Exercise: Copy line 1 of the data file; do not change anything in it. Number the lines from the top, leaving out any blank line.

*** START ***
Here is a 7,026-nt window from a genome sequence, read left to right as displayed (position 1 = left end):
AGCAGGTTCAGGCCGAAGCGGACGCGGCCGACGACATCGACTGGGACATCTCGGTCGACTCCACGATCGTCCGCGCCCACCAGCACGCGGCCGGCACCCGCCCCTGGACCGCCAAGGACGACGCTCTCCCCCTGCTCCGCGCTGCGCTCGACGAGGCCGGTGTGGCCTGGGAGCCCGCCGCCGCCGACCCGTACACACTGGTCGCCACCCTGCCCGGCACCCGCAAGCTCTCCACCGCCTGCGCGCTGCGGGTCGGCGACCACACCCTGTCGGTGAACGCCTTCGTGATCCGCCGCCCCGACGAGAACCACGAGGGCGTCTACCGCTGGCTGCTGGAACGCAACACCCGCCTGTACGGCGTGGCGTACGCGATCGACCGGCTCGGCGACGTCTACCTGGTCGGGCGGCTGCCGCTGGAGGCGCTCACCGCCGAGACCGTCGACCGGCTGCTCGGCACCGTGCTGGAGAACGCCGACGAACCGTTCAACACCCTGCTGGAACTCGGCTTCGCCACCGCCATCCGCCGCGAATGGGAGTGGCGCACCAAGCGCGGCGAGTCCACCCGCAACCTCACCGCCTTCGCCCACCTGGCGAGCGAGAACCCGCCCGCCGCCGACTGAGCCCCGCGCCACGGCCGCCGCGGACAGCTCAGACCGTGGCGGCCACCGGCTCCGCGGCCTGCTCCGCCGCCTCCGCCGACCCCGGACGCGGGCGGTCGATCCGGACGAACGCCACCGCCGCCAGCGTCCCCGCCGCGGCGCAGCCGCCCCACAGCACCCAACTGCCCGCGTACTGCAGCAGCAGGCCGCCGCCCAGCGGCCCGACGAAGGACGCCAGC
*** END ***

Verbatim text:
Here is a 7,026-nt window from a genome sequence, read left to right as displayed (position 1 = left end):